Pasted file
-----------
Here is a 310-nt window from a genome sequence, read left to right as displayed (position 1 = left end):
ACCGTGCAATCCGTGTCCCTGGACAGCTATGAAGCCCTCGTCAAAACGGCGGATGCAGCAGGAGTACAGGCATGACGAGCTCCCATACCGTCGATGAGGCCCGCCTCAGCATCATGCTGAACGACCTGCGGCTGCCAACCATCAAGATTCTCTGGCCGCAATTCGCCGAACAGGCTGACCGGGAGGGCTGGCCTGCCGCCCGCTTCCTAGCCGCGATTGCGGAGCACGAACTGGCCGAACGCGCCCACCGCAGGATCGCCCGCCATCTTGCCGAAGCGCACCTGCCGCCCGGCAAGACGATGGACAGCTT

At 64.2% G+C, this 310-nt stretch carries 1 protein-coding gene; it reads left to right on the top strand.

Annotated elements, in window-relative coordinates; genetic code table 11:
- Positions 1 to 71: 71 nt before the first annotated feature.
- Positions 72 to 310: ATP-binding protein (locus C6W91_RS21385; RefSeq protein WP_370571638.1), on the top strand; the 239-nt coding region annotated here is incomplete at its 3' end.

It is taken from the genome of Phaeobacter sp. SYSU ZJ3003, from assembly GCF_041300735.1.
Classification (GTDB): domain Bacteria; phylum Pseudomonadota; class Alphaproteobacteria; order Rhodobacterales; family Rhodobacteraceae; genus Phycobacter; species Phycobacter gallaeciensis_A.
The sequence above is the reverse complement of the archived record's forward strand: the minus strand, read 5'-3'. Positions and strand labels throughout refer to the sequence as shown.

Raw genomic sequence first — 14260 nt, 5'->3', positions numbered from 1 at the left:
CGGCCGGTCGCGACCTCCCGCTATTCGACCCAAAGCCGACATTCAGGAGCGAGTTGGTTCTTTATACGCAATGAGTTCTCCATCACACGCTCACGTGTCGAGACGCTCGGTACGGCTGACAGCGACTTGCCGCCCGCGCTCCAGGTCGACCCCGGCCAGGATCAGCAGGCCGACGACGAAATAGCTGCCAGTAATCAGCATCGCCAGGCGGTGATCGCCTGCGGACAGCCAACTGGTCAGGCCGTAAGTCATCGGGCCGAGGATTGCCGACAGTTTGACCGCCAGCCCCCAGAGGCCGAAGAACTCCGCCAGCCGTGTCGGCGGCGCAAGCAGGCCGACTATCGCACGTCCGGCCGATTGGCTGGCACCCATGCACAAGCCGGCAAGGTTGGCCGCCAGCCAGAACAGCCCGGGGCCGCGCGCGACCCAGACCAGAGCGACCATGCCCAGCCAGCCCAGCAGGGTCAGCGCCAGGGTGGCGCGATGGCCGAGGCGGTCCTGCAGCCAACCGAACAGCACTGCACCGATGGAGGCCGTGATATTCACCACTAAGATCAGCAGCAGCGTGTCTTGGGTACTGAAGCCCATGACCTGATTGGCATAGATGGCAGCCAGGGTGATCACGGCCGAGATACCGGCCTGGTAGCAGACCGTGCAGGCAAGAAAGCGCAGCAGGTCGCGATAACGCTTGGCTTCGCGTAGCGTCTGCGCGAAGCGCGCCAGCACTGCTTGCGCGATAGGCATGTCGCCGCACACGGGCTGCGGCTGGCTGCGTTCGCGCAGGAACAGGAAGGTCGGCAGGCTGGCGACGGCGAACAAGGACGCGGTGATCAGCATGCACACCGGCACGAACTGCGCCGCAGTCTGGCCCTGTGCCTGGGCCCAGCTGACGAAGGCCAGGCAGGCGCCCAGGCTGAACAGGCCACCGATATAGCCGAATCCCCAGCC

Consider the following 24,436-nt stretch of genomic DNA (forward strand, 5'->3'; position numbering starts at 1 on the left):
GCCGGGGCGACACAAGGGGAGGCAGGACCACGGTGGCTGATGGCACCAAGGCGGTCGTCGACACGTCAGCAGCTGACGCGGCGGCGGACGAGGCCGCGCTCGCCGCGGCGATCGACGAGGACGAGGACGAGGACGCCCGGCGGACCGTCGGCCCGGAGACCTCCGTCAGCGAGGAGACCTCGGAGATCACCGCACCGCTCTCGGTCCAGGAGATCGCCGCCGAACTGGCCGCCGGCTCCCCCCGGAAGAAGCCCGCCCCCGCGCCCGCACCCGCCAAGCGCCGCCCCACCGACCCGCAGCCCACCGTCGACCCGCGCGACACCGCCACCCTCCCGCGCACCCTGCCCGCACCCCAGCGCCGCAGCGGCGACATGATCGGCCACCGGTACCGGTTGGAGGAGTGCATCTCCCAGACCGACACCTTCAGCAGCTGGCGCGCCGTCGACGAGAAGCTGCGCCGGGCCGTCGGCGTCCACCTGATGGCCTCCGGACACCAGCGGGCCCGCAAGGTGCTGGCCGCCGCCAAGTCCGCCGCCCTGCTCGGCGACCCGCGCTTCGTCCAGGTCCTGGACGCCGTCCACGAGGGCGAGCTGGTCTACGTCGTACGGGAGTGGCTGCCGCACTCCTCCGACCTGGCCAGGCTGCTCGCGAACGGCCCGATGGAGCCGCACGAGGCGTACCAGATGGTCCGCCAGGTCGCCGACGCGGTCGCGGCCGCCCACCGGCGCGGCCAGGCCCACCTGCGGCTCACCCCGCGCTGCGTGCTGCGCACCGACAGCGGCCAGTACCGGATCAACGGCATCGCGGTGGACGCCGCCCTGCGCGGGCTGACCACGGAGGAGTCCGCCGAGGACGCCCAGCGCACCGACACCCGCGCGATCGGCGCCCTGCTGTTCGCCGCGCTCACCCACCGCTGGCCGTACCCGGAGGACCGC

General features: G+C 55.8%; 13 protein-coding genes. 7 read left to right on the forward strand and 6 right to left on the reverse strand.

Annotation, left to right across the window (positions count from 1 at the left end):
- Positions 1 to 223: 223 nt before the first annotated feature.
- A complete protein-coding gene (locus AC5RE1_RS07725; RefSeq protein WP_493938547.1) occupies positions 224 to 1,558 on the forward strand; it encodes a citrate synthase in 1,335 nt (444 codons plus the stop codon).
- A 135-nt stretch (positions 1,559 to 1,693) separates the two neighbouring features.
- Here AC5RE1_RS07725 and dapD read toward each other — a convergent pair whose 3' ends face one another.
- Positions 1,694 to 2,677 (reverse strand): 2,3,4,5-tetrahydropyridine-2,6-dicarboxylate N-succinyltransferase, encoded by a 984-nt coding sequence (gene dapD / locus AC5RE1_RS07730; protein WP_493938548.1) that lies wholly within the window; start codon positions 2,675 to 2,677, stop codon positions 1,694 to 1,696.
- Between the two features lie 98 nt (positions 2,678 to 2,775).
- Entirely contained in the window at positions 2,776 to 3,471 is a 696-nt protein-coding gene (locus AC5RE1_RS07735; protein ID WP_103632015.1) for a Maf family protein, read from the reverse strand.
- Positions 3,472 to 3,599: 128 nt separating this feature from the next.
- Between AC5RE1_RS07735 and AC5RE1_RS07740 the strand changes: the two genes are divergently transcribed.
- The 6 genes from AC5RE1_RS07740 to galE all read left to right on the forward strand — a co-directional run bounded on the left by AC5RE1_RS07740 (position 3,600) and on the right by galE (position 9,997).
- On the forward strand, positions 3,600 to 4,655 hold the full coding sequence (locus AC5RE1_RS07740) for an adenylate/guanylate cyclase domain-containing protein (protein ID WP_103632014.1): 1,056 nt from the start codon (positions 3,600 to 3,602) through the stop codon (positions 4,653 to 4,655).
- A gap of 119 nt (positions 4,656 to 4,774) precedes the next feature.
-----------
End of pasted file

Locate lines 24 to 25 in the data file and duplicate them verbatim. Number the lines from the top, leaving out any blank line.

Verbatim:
- Between AC5RE1_RS07735 and AC5RE1_RS07740 the strand changes: the two genes are divergently transcribed.
- The 6 genes from AC5RE1_RS07740 to galE all read left to right on the forward strand — a co-directional run bounded on the left by AC5RE1_RS07740 (position 3,600) and on the right by galE (position 9,997).